One of the more controversial pieces I’ve written critiques Ancestry DNA mania for legitimizing and exacerbating tribal thinking at a point in history when people already see reason enough to feel kinship with some neighbors, but not others. In it, I detail my father’s inexhaustible efforts to imbue me with pride in my Italian heritage—and my resistance. I questioned his notion of pride as birthright, a gold star conferred simply by genetics. (Dad did not live to hear George Carlin’s mordant riff on ethnicity-mongering: “Pride should be reserved for something you can actually do, not just something you are. You wouldn’t say I’m proud to be predisposed to get colon cancer!”) There was also a more troubling dimension to Dad’s genotyping. If he wanted to claim DiMaggio as ours, were we not logically obliged to claim Gambino, too?
I’d much rather sink or swim on my own merits.
This is the mindset that I urged on my college journalism students this past semester in evangelizing for the—heretical, in that environment—notion that we ought to cast off our racial identities. “Just be who you uniquely are,” I exhorted.
As I conceded to my class, for most of my life—I am currently sixty-nine—if someone had inquired about my race, I would’ve answered, reflexively, white. That was the box I always checked on forms, simply because it was how I’d always been formally categorized. There seemed no pressing reason to resist that categorization.
More recently, however, I have decided to take my ethnic independence to the next level by declaring my racial non-affiliation. I have already refused to check the usual boxes on forms handed me by the DMV and the university. I intend to leave the box unchecked on my next census form.
From now on, I told my class, “I am to be considered Steve. Not white Steve, not Italian Steve, just Steve.”
“You still look like a white dude to me,” quipped one of my favorite students.
Whereupon I remarked how fundamentally silly it is to make these sorts of determinations based on appearance. Another student, a multiracial girl called Alexia, identifies as black in spiritual solidarity with her very dark-skinned grandfather—despite looking more Irish than my proudly Irish wife. Alexia even has blue eyes, whereas my wife’s are brown. I have Sicilian relatives who are darker than Obama. So are they, then, black?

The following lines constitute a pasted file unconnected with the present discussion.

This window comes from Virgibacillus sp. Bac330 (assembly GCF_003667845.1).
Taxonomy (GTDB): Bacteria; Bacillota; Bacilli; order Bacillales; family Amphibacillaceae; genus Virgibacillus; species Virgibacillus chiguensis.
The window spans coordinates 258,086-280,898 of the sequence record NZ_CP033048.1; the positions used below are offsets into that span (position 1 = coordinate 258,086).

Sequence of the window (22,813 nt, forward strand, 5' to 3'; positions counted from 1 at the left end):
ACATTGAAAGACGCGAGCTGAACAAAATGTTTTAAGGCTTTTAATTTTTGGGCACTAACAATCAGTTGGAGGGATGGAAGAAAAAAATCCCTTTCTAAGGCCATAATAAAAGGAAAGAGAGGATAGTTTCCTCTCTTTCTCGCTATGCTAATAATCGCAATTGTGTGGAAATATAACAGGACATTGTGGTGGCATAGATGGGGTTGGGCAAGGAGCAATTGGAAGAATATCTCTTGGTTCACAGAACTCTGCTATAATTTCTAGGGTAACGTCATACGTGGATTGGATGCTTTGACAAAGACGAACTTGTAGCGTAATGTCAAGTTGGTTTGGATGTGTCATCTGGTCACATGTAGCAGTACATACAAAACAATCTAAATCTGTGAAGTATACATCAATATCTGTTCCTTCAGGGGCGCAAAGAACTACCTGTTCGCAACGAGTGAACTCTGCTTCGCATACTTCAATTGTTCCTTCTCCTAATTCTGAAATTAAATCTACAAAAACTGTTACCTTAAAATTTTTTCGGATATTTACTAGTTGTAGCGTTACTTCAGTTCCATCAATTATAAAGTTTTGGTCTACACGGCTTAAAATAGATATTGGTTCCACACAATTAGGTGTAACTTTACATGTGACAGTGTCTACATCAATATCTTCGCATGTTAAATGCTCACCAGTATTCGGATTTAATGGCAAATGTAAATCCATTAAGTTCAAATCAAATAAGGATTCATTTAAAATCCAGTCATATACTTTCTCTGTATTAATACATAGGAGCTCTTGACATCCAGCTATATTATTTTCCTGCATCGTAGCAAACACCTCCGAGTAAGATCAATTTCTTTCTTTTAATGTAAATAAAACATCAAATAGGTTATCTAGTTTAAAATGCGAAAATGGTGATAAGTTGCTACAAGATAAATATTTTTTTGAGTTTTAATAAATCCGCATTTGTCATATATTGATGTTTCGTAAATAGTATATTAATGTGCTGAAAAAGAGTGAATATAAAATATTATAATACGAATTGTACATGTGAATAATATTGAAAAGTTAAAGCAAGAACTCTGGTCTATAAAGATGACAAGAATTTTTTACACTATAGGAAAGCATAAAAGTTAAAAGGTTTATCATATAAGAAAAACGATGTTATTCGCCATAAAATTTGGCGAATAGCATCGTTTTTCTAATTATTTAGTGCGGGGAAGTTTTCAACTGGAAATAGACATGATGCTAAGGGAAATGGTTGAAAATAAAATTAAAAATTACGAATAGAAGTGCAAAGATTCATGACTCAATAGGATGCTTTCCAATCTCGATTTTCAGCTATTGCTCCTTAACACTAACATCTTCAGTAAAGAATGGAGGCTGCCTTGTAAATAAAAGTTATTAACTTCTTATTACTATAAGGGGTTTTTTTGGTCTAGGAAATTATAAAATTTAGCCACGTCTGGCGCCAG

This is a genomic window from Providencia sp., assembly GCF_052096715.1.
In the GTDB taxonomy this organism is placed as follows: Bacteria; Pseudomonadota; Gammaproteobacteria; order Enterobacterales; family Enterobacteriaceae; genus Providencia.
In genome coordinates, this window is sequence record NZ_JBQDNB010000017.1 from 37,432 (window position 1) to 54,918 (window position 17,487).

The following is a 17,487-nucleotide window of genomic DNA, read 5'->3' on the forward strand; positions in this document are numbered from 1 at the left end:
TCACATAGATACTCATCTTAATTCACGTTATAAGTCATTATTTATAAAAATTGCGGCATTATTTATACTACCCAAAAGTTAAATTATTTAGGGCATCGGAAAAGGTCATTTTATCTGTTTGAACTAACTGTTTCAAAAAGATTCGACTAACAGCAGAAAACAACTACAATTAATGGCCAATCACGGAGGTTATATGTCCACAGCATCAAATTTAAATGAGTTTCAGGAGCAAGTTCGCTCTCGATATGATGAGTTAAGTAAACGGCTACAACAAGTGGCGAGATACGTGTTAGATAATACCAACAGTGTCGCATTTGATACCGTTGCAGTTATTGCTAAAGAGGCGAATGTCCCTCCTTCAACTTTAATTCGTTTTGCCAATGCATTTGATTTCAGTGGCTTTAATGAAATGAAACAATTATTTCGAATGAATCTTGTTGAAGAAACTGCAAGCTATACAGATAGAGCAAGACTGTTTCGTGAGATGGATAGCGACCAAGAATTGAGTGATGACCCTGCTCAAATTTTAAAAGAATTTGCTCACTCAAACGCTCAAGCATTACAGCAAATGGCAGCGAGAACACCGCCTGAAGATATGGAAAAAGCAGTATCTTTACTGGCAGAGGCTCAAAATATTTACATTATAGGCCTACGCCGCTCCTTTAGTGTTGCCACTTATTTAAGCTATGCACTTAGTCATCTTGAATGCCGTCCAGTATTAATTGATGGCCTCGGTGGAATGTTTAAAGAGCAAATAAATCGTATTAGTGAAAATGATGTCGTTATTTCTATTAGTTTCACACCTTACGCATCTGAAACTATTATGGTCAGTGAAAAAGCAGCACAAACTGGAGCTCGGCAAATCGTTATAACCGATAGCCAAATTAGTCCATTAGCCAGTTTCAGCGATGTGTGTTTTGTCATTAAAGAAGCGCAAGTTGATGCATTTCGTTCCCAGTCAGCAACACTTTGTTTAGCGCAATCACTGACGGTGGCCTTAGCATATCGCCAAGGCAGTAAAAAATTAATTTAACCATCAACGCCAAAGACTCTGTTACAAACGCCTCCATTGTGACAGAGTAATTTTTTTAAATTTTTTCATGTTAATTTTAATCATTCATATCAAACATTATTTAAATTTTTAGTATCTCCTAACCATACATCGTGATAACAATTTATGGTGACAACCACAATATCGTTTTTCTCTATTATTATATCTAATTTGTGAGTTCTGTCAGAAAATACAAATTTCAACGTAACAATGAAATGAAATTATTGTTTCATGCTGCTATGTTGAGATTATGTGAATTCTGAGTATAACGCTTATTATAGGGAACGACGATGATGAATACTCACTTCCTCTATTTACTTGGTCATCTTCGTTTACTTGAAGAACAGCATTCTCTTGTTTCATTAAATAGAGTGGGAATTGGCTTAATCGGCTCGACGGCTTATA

The differences found in the shallow regional heritages identified by the likes of Ancestry DNA are insignificant when compared with the core-level genetic universality demonstrated by the Human Genome Project. The scientific literature is all but unanimous that Homo sapiens evolved in Africa and then, around 1.8 million years ago, commenced a diaspora to all points of the globe: that was when the superficial differences we now think of as racial characteristics began appearing as mutations or adaptations. But those visible adaptations changed nothing about the essence of who we are. A major Harvard white paper on race and the genome argues that
If separate racial or ethnic groups actually existed, we would expect to find ‘trademark’ alleles and other genetic features that are characteristic of a single group but not present in any others. However, a [landmark] 2002 Stanford study found that only 7.4% of over 4,000 alleles were specific to one geographical region. Furthermore, even when region-specific alleles did appear, they only occurred in about 1% of the people from that region—hardly enough to be any kind of trademark.
The bottom line, according to the Harvard study, is that, “There is no evidence that the groups we commonly call ‘races’ have distinct, unifying genetic identities. In fact, there is ample variation within races.” National Geographic was more emphatic in a 2018 special issue on the subject: “There’s no scientific basis for race—it’s a made-up label.”
Social Justice activists may argue that the mentality I espouse robs blacks of their cultural identity and the special kinship they feel with their black brothers and sisters. No one would deny the bleakness of much of the black experience in America, and only a fool would trivialize any curative steps. It is natural that blacks should bond and even organize in order to seek redress. But a cultural or political identity is vastly different from a genetic identity. Although, throughout history, people have othered and imposed arbitrary distinctions on people who looked unlike them, often to horrific ends, the imposition of those distinctions did not make them biologically real. Bigots of various stripes have assumed that superficial characteristics testify to profound internal differences, even declaring some to be indicative of a lesser form of humanity—when, in fact, as the Harvard and National Geographic material tells us, you may share a more comprehensive DNA profile with a person of another so-called race in another city than with someone who lives down the street from you, in your racially homogeneous neighborhood. Major studies have documented individual intra-race genomic variations that exceed those between races.
Today’s black cultural identity was forged as a defense against the evils of slavery, and, later, the KKK South. In a very real sense, racial identity was inflicted on American blacks from without, along with the shackles of slavery—and, like those shackles, the identity can be cast off, given time and understanding and a society-wide commitment to individuality.